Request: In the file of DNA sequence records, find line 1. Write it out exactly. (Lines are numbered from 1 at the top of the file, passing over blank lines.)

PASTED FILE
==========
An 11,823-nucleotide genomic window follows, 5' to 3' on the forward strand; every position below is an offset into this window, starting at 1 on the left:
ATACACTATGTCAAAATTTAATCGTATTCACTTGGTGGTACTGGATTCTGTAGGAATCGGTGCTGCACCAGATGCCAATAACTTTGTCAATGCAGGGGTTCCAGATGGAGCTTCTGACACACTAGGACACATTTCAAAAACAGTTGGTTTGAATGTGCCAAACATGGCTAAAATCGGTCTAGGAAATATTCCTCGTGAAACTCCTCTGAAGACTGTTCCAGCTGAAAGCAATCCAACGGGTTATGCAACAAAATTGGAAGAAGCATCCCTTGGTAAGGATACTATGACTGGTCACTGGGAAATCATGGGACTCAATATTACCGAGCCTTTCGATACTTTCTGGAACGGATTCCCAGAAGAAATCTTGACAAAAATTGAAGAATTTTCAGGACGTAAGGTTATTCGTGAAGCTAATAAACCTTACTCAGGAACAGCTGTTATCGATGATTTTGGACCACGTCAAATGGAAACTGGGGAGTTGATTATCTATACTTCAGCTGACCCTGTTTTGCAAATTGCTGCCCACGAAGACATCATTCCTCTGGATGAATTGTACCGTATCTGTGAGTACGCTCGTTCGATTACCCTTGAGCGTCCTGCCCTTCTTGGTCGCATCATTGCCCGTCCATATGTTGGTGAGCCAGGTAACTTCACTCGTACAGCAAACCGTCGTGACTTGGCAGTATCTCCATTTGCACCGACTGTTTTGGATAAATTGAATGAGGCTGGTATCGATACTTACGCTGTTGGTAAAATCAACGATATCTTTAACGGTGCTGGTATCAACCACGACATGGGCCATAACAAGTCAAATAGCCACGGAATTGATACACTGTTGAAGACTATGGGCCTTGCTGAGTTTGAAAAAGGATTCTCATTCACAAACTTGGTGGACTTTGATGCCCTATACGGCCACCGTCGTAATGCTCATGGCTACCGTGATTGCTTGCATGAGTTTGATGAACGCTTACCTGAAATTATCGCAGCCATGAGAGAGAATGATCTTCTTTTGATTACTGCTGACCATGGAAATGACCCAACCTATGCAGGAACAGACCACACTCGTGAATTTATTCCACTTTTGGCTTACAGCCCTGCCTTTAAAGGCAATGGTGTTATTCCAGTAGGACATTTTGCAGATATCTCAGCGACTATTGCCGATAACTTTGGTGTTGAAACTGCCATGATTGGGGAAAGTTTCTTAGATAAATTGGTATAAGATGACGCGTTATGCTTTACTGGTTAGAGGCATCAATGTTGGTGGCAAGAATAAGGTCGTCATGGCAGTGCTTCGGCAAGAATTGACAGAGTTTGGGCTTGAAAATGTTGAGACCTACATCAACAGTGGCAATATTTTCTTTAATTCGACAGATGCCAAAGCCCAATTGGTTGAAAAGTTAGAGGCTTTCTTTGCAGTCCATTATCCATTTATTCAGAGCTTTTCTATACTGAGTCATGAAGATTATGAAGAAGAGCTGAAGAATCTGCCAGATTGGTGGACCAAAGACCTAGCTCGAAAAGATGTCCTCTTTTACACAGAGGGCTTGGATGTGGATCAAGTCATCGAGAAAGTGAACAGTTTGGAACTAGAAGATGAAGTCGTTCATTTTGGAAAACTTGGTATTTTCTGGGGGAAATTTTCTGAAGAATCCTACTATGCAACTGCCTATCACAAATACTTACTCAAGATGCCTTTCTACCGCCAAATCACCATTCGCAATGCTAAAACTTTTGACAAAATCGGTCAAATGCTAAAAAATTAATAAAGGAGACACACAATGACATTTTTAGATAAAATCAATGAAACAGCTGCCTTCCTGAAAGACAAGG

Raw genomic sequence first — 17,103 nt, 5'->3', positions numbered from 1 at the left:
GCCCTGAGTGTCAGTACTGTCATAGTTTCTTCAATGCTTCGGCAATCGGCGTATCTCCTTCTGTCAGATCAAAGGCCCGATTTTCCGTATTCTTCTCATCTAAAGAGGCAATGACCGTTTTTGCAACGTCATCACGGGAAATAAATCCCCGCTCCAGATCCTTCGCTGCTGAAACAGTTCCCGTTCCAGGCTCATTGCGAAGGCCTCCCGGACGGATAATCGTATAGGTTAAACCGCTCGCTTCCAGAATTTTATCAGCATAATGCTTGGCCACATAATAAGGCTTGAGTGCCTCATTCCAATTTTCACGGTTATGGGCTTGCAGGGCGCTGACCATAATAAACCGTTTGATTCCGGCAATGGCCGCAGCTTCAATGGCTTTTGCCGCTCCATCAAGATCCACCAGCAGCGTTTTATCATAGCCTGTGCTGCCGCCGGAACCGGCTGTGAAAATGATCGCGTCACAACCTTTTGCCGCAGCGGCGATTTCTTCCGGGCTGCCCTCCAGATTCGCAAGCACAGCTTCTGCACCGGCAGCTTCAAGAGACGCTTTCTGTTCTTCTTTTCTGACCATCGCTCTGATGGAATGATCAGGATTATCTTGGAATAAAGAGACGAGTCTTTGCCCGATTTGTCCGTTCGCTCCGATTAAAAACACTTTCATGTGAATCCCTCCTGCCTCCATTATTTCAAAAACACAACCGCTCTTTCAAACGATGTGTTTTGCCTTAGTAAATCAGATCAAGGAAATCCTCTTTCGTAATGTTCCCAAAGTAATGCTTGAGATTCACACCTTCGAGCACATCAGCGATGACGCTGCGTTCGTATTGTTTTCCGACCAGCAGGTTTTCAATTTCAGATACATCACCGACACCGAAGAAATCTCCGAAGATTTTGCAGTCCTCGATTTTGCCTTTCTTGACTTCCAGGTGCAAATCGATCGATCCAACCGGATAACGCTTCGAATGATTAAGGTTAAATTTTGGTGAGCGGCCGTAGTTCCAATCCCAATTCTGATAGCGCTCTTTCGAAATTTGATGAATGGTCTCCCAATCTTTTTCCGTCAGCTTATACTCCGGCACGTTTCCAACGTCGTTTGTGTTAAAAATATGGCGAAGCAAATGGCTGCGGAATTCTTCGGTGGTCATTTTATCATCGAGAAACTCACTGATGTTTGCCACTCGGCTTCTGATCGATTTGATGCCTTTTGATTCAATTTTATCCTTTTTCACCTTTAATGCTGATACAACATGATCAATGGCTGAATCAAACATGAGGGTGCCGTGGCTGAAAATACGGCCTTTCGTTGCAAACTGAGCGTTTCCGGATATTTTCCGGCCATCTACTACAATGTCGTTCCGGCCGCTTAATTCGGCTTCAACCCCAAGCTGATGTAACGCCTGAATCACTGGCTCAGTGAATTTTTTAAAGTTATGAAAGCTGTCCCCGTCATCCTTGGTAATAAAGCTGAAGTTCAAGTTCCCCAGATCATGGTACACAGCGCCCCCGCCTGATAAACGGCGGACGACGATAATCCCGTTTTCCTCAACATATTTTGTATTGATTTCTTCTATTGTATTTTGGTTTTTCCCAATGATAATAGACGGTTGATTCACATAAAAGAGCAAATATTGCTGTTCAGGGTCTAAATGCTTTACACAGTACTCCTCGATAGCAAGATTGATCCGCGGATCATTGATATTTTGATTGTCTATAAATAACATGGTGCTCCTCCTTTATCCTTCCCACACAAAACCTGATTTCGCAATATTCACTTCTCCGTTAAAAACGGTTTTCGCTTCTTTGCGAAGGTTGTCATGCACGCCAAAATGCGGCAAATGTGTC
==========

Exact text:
An 11,823-nucleotide genomic window follows, 5' to 3' on the forward strand; every position below is an offset into this window, starting at 1 on the left: